Hoy believes sport can move on from Armstrong disgrace
LONDON (Reuters) - Britain's most successful Olympian Chris Hoy believes cycling can now move on from the Lance Armstrong doping scandal while fans in a nation now in love with the sport have complete faith in their successful riders.
American Armstrong, who had already been stripped of his seven Tour de France titles, finally admitted to doping on U.S. television on Thursday in another hammer blow for a sport which has long battled a drugs problem.
Hoy, who has won seven Olympic medals on the track including six golds, backed his road team mates and said cycling could still flourish despite Armstrong's confession.
"There's nothing new we've seen today in the news. Everybody expected him to come out and to tell the truth," Hoy, 36, told reporters on Friday at the London bike show.
"But we've got to remember it's one man, it's one part of the sport, it's not the whole sport. The majority of cyclists, the huge majority of cyclists out there are clean.
"We are showing that we can win gold medals and you can be clean and be proud of your sport and show that not all cyclists are like Lance Armstrong," Hoy added after British cycling had launched their new kit.
Cycling has long been a popular pastime in Britain but Bradley Wiggins' Tour de France triumph last July followed soon afterwards by his Olympic gold in the London Games time trial catapulted the sport into the mainstream as Hoy also added two golds to his list.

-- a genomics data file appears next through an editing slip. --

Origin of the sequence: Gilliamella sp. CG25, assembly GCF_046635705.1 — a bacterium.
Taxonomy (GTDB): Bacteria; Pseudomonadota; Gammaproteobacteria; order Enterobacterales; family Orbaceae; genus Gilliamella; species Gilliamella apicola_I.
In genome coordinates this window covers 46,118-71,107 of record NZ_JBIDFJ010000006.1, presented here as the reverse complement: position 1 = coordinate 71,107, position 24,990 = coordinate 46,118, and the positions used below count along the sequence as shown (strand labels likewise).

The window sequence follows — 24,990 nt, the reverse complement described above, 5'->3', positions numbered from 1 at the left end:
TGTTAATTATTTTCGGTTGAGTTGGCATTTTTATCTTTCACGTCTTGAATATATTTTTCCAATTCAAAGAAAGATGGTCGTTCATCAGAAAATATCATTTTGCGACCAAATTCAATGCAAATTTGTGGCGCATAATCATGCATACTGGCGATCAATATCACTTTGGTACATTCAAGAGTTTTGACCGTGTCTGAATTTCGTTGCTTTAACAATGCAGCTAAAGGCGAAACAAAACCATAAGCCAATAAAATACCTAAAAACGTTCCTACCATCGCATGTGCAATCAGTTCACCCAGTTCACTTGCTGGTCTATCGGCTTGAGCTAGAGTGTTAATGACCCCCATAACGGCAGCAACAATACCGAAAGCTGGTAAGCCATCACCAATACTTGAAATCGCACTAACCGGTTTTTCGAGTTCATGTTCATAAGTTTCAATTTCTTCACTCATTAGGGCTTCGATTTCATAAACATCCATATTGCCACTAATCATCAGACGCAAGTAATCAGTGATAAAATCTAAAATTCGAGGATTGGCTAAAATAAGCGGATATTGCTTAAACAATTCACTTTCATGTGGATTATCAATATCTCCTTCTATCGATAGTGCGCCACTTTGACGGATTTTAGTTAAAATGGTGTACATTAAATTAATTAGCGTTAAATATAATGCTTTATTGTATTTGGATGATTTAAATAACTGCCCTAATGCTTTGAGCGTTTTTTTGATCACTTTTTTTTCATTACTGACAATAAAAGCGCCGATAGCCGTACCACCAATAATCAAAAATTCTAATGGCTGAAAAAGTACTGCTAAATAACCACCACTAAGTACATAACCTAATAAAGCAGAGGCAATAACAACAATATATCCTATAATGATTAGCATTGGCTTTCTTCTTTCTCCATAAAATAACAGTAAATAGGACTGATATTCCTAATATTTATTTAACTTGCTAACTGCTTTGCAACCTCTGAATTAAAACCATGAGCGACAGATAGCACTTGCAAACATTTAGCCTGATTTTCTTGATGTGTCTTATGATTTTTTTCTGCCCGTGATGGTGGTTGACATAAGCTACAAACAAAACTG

Team Sky's Wiggins was named the 2012 BBC Sports Personality of the Year, Britain's most prestigious annual sporting prize, a year after fellow cyclist Mark Cavendish had claimed the award.
Fans at the bike show, packed with stands selling all sorts of cycling paraphernalia, were confident that cycling had long turned the corner with a huge increase in drug tests being enforced since the Armstrong era.
"Wiggins is a hero, you can't tarnish him," said Phil Coverdale. "Britain and cycling has had a lot of positives after the Olympics and the Tour, it's a shame there is this negative."
Tim Barclay added: "Cycling is very different now. I think with Lance, deep down everyone knew, especially in recent years with so many other top cyclists of his time being exposed.
"It is sad to see one of the most spectacular falls from grace ever.
"You thought with all the other scandals, he couldn't have won the Tour without help. But that's not the case nowadays."
(Editing by John Mehaffey)